Kansas makes changes because of Skyline

KELOLAND.com Original

Skyline’s involvement in the state of Kansas prompted its Legislature to pass a law this year that requires potential buyers of nursing homes to provide more in-depth information about financial solvency.

The state will require nursing home owners to provide a list of licenses the buyer/owner had held anywhere in the U.S.

The law also makes a change related to licensing based on ownership. Prior to the change, Kansas required a 25% ownership in a facility in order for a license to be suspended, denied or revoked.  Now, any indirect or direct ownership applies to suspension, denial or revocation.

The Kansas Department for Aging and Disability Services (KDADS) was a key player in helping get the legislation passed.

The new Kansas law will be used to determine who nursing home owners are, their financial status and prior record of doing business, said Mike Flanagan, a lawyer from Kansas City who worked with the department on the nursing home issues.

 “A number of states stepped up their game with regard to vetting for licenses (because of Skyline’s involvement),” Flanagan said. “You don’t want a Skyline 2.”

But South Dakota has not so far taken any legislative action similar  to Kansas. 

In October of 2018 Kansas transferred 15 failing Skyline nursing homes into receivership. A receivership meant the state of Kansas took over legal control of the nursing homes.

Flanagan said when a receivership was created, Skyline employees were brought in to a Professional Employee Organization, which provided their health care insurance and other premiums. The PEO meant employees were taken care of early in the process until the state transferred receivership of 15 former Skyline nursing homes to Mission Health of Florida.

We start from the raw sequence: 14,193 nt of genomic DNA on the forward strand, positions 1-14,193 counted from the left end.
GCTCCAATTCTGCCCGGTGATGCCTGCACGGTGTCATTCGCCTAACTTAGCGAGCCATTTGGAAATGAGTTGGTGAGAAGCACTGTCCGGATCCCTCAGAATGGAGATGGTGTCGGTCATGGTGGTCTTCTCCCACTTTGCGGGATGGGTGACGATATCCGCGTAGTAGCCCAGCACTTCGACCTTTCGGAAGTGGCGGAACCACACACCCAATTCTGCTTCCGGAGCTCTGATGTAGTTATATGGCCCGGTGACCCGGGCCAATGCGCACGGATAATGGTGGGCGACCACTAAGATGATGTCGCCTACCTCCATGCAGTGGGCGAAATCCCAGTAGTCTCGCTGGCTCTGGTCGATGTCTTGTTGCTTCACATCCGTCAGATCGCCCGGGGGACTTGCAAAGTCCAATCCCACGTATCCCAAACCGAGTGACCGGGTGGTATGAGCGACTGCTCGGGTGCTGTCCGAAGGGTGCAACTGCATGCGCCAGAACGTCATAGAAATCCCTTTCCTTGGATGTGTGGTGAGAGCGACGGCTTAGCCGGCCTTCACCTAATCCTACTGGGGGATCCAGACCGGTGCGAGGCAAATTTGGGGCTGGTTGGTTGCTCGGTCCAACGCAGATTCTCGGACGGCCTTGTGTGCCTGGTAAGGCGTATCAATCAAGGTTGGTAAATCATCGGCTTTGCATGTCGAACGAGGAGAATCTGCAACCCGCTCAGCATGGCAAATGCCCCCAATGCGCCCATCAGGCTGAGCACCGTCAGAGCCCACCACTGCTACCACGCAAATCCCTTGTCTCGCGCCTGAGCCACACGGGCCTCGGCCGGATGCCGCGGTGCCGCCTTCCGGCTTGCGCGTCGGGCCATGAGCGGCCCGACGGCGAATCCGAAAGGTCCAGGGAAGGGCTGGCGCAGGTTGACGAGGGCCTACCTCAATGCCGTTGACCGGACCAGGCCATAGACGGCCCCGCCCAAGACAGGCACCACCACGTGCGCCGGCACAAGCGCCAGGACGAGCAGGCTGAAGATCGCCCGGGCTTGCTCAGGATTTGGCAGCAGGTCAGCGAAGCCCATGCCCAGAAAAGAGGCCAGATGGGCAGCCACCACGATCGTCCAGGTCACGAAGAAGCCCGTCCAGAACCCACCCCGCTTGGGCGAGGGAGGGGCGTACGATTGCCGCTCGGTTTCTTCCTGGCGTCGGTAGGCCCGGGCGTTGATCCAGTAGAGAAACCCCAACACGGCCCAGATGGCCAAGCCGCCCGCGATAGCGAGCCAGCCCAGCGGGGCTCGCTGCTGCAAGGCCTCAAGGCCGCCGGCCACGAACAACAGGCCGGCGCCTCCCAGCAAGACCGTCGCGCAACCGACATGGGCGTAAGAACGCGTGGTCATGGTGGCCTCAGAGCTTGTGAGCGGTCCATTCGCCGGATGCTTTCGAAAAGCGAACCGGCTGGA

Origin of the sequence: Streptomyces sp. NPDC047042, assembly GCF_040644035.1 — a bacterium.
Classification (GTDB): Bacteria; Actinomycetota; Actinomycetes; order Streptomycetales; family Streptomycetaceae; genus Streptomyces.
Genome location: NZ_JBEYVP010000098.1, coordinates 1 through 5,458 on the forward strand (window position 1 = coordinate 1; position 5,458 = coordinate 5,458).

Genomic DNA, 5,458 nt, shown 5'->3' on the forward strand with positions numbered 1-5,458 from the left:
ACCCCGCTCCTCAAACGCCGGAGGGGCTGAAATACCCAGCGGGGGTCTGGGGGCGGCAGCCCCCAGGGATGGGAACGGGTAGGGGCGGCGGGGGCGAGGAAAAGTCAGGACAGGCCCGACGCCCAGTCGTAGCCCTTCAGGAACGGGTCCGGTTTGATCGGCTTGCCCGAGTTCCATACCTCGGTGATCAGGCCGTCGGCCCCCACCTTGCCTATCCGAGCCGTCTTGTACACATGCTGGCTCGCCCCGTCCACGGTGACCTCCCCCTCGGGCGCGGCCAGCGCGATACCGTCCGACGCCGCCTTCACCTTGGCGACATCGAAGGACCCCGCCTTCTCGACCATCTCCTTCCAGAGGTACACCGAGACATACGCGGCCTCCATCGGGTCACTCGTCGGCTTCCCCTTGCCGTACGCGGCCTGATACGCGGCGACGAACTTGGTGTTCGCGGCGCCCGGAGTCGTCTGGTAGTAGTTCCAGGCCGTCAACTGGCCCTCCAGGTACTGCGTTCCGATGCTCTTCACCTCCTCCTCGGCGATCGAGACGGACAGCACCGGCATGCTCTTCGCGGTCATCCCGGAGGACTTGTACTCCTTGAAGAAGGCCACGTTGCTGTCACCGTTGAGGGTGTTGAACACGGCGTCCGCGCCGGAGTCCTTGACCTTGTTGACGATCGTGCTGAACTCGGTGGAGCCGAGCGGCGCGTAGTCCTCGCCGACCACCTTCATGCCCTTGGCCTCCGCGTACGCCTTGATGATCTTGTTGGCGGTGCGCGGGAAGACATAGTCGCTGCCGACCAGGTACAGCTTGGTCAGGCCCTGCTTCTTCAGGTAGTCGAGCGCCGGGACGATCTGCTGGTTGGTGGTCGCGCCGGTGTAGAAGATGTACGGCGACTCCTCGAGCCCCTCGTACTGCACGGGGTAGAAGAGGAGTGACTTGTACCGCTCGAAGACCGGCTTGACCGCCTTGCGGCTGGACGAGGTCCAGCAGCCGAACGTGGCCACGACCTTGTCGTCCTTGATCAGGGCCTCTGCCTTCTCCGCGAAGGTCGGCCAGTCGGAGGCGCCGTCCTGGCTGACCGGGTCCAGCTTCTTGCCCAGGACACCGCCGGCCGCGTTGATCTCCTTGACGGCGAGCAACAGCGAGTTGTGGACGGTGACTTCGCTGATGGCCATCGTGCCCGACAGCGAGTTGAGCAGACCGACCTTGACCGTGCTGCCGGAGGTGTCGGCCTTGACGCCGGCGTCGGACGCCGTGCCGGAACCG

Similar to incidents in South Dakota, some Skyline employees lost insurance when the employer allegedly failed to pay the insurance premiums after it withdrew premium money from paychecks. Flanagan said some Skyline employees had lapsed insurance and were left with medical bills.

He believes some employees filed complaints with the Kansas Attorney General’s Office.

KDADS did file a lawsuit against Joseph Schwartz, Rosie Schwartz, Louis Schwartz, Michael Schwartz, Skyline Healthcare LLC and Dorothy HealthCare Management, LLC, which alleged that the defendants committed fraud by not paying bills, withdrawing insurance premiums from employees’ pay and not paying those premiums and other actions.

Cara Sloan-Ramos, the communications director for KDADS, said the department withdrew its lawsuit and deferred any legal action to the Kansas Attorney General and/or the Department of Justice.

Here’s more on that KDADS lawsuit.

Last month, the state of Kansas finalized the transfer of receivership of 15 Skyline nursing homes to Mission Health. 

“We know that other states dealing with the issues surrounding Skyline have had to make the unfortunate and sometimes unavoidable decision to close facilities and force residents to find a new place to live,” KDADS Secretary Laura Howard said in an Oct. 11 news release from the Kansas Department for Aging and Disability  Services. “In our case, KDADS was determined that wasn’t going to happen and our staff worked very hard to find an alternative to displacing these seniors from their home. I’m proud today to say we were successful in avoiding that scenario.” 

Here’s a link that explains more about the change in the Kansas law.

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